In case you missed the Gillett G. Griffin Memorial Lecture: Promoting African American artists from the South

"My soul has grown deep like the rivers." Langston Hughes (1902-1967)

Near a bend of the Alabama River, a community known as “Gee’s Bend,” is home to a long lineage of quiltmakers who embrace bold colors, unexpected patterns, and uninhibited improvisation, known simply as “my way” quilting. 

The Souls Grown Deep (SGD) Foundation & Community Partnership promotes African American artists from the South, including the Gee’s Bend quiltmakers, and supports their communities by fostering economic empowerment, racial and social justice, and educational advancement. On March 5, 2021, Raina Lampkins-Fielder, curator for the Foundation and program officer for the Community Partnership, spoke as part of the Princeton University Library (PUL)’s Gillett G. Griffin Memorial Lecture Series (view recording below). 

“As we reexamine our collections at the Princeton University Library and work towards making them more inclusive of previously under-represented artists and communities, we look to organizations such as Souls Grown Deep to give us direction and inspiration,” says Julie Mellby, graphic arts curator. “While they offer promotion and support to their artists, they are also energizing organizations throughout the country, including here at Princeton.”

In 2017, PUL, in conjunction with the Department of African American Studies and the Princeton University Art Museum, chose artwork by Gee’s Bend quiltmakers, reproduced in limited edition soft-ground etching printed and published by Paulson Fontaine Press, to hang in the newly renovated African American Studies Reading Room in Firestone Library.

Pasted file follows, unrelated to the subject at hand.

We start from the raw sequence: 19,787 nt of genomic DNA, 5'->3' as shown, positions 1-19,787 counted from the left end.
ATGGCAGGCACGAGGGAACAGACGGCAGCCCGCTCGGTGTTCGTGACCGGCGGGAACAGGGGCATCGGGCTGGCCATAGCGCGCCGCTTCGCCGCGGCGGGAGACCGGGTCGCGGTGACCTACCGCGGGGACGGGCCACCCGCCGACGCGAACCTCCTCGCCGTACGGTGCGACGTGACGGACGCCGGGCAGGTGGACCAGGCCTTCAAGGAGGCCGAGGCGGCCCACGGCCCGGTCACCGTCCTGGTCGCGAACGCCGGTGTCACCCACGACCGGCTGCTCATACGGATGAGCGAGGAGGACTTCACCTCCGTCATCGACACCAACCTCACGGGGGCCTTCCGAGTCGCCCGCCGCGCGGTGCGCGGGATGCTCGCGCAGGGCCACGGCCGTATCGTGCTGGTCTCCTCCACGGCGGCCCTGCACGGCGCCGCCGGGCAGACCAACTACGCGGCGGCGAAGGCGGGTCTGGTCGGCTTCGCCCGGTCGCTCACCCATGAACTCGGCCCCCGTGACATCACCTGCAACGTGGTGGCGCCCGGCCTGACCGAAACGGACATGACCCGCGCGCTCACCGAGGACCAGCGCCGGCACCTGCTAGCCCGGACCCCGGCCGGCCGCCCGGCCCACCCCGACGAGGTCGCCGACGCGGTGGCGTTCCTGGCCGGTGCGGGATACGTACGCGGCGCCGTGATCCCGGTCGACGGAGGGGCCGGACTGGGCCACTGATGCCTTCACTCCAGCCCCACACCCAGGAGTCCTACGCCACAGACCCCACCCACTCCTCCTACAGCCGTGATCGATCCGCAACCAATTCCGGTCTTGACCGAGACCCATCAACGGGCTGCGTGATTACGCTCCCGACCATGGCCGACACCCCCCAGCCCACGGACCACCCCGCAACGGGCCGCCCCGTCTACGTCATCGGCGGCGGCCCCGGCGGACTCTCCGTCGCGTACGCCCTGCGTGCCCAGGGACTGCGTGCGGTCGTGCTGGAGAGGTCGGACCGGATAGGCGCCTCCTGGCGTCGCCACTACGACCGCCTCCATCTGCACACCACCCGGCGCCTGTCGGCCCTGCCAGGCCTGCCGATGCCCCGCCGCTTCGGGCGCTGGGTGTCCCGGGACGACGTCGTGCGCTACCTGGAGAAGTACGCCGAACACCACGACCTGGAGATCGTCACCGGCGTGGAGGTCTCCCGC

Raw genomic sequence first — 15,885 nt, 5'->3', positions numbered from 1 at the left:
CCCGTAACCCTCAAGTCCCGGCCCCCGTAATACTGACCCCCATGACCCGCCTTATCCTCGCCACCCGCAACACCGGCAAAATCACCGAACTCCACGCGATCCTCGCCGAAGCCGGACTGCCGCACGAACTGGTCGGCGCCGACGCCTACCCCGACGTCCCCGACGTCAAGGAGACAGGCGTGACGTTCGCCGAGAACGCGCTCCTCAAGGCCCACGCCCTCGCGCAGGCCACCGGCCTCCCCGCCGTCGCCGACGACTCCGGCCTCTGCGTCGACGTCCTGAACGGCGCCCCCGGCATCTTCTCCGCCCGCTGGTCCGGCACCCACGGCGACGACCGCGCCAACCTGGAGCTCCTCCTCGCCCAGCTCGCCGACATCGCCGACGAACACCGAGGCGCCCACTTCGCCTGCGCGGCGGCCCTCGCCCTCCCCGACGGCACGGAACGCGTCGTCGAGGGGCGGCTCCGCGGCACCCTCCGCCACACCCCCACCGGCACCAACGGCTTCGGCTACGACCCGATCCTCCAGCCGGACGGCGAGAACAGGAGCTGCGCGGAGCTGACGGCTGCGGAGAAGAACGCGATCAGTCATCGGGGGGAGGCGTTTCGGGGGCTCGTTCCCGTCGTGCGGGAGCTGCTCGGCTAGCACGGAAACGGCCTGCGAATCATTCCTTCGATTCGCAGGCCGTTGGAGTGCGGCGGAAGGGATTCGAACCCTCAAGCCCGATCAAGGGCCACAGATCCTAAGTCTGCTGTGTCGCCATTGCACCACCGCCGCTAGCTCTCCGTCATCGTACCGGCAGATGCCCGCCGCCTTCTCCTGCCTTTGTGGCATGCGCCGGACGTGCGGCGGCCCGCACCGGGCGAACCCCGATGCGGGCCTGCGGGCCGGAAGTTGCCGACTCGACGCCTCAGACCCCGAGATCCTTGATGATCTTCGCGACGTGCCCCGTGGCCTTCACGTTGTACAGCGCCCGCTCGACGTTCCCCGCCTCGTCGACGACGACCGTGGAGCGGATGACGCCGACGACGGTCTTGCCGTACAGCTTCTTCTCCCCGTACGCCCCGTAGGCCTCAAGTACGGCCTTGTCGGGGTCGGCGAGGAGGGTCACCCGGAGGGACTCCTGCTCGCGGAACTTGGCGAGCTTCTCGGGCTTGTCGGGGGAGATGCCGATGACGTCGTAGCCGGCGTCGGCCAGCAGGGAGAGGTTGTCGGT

Gee's Bend Quilts in Firestone

Artwork by Gee’s Bend quiltmakers Mary Lee Bendolph and Loretta Pettway hang in the African American Studies Reading Room in Firestone Library, left to right: Remember Me, Get Ready, and Lazy Gal (printed by Paulson Fontaine Press, 2006). Benddolph and Pettway learned how to quilt from their female relatives, who passed down a tradition rooted in slavery, which transforms used clothes and fabric remnants with thriftiness and vision.

The SGD Foundation holds over 1,100 works by more than 160 artists, two-thirds of whom are women, and advocates their contributions to the canon of American art history through exhibitions, publications, and public programming. 

Since 2010, the SGD Foundation has facilitated the acquisition of over 350 works by more than 100 artists to esteemed institutions such as The Metropolitan Museum of Art and The Morgan Library & Museum. Negotiations are underway to acquire work for the Princeton University Art Museum.

“The mission of Souls Grown Deep is twofold,” says Lampkins-Fielder. “First, we have the Foundation to document, preserve, and promote the artwork. Second, we have the Community Partnership that focuses on supporting the communities that nurtured these artists.”

Since 2018, the SGD Community Partnership has made grants and committed $1 million to social impact investments with direct and indirect benefits to people of color in the Black Belt. 

In addition, the SGD Community Partnership supports a paid internship program, placing three emerging curators of color in a museum that has acquired work from the Foundation. This program aims to address a wider issue of representation and to evolve the conversation around this missing chapter of art history.

Published on March 26, 2021

Written by Emily Judd, Publicity Manager

Media contact: Barbara Valenza, Director of Library Communications